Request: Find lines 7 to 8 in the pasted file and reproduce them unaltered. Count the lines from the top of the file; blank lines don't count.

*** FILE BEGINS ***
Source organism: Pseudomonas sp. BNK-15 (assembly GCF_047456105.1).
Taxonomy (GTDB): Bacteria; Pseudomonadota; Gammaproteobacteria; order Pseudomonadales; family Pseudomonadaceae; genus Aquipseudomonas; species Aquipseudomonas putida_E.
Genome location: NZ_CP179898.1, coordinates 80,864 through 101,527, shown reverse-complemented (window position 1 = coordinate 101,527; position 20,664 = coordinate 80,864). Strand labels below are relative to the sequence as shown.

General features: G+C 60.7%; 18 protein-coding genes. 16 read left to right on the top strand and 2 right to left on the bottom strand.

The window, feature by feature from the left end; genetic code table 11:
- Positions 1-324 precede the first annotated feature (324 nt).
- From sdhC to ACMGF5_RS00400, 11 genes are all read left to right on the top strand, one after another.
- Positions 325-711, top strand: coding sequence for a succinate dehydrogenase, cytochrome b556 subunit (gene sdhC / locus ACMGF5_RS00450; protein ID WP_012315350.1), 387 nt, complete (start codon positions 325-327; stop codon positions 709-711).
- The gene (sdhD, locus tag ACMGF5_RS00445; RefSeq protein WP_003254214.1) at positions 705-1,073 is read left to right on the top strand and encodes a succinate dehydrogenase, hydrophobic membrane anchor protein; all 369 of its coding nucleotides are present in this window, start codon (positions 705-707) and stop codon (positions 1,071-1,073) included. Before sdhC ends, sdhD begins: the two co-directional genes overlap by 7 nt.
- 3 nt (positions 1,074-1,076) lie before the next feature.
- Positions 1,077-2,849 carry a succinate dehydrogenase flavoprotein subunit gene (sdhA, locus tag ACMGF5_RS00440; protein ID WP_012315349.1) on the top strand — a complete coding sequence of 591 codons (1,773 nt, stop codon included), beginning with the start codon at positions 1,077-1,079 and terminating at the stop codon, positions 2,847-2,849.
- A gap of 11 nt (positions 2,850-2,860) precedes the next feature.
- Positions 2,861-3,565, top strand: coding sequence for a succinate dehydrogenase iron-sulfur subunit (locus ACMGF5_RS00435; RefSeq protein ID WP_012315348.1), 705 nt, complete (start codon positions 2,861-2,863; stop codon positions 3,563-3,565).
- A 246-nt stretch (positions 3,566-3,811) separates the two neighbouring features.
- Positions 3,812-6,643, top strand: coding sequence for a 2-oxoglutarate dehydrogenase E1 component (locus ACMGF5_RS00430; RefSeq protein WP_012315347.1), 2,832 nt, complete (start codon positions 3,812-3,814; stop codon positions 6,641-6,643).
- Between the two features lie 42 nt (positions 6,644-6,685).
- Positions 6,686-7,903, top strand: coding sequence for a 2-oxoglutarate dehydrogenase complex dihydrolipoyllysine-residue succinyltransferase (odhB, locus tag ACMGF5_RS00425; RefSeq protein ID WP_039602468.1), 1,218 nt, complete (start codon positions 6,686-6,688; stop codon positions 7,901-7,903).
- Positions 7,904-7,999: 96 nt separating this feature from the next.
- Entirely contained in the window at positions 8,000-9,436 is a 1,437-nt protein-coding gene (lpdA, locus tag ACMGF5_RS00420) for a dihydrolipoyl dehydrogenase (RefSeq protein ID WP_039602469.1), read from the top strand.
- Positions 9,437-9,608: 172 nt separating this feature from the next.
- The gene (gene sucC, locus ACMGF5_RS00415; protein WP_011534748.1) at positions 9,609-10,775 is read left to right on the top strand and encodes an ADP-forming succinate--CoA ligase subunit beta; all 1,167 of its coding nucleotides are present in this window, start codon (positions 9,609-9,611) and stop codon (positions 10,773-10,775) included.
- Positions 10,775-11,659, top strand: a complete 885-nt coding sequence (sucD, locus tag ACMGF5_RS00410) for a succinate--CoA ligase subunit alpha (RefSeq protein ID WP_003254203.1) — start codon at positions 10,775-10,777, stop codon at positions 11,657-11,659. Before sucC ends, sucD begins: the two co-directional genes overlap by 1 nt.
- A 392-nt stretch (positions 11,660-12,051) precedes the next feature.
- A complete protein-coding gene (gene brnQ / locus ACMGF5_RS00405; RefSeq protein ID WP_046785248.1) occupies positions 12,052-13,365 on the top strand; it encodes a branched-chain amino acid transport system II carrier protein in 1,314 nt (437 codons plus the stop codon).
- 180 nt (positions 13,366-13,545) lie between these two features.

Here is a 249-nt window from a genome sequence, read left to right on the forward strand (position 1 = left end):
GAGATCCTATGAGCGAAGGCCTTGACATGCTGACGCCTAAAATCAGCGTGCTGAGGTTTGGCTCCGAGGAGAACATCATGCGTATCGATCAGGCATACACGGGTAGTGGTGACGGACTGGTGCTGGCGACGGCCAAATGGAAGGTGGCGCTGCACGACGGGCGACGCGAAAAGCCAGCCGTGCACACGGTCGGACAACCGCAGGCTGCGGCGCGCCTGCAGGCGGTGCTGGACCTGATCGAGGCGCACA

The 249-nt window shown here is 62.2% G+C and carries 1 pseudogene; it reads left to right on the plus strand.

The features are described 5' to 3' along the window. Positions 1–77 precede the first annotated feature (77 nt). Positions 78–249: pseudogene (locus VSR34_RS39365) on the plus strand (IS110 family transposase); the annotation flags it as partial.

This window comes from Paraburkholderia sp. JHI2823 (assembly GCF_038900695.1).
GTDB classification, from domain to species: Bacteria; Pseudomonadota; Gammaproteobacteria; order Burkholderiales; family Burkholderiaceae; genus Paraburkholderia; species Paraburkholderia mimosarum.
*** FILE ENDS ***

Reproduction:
- From sdhC to ACMGF5_RS00400, 11 genes are all read left to right on the top strand, one after another.
- Positions 325-711, top strand: coding sequence for a succinate dehydrogenase, cytochrome b556 subunit (gene sdhC / locus ACMGF5_RS00450; protein ID WP_012315350.1), 387 nt, complete (start codon positions 325-327; stop codon positions 709-711).